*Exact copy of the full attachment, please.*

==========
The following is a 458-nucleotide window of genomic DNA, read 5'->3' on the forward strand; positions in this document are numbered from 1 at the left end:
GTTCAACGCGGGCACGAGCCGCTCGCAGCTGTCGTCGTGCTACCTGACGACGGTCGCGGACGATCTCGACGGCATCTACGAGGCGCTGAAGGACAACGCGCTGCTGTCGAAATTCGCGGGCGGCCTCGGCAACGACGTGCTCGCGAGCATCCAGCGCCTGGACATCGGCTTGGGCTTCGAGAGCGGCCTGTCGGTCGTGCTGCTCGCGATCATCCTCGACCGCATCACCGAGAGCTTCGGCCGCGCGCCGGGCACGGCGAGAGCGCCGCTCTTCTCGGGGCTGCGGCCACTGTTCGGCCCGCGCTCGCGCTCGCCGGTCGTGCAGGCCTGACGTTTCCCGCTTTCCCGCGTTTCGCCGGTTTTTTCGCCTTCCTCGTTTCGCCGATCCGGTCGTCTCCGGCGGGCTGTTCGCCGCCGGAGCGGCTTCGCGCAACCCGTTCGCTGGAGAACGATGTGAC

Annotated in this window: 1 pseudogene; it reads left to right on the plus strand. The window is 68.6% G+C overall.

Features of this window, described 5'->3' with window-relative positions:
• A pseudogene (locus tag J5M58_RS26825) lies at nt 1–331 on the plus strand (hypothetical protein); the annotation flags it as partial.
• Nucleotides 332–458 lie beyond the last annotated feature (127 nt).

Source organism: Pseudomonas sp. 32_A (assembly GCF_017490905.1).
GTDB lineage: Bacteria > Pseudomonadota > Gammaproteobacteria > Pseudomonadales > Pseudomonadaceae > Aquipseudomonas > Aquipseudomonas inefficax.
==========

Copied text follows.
The following is a 458-nucleotide window of genomic DNA, read 5'->3' on the forward strand; positions in this document are numbered from 1 at the left end:
GTTCAACGCGGGCACGAGCCGCTCGCAGCTGTCGTCGTGCTACCTGACGACGGTCGCGGACGATCTCGACGGCATCTACGAGGCGCTGAAGGACAACGCGCTGCTGTCGAAATTCGCGGGCGGCCTCGGCAACGACGTGCTCGCGAGCATCCAGCGCCTGGACATCGGCTTGGGCTTCGAGAGCGGCCTGTCGGTCGTGCTGCTCGCGATCATCCTCGACCGCATCACCGAGAGCTTCGGCCGCGCGCCGGGCACGGCGAGAGCGCCGCTCTTCTCGGGGCTGCGGCCACTGTTCGGCCCGCGCTCGCGCTCGCCGGTCGTGCAGGCCTGACGTTTCCCGCTTTCCCGCGTTTCGCCGGTTTTTTCGCCTTCCTCGTTTCGCCGATCCGGTCGTCTCCGGCGGGCTGTTCGCCGCCGGAGCGGCTTCGCGCAACCCGTTCGCTGGAGAACGATGTGAC

Annotated in this window: 1 pseudogene; it reads left to right on the plus strand. The window is 68.6% G+C overall.

Features of this window, described 5'->3' with window-relative positions:
• A pseudogene (locus tag J5M58_RS26825) lies at nt 1–331 on the plus strand (hypothetical protein); the annotation flags it as partial.
• Nucleotides 332–458 lie beyond the last annotated feature (127 nt).

Source organism: Pseudomonas sp. 32_A (assembly GCF_017490905.1).
GTDB lineage: Bacteria > Pseudomonadota > Gammaproteobacteria > Pseudomonadales > Pseudomonadaceae > Aquipseudomonas > Aquipseudomonas inefficax.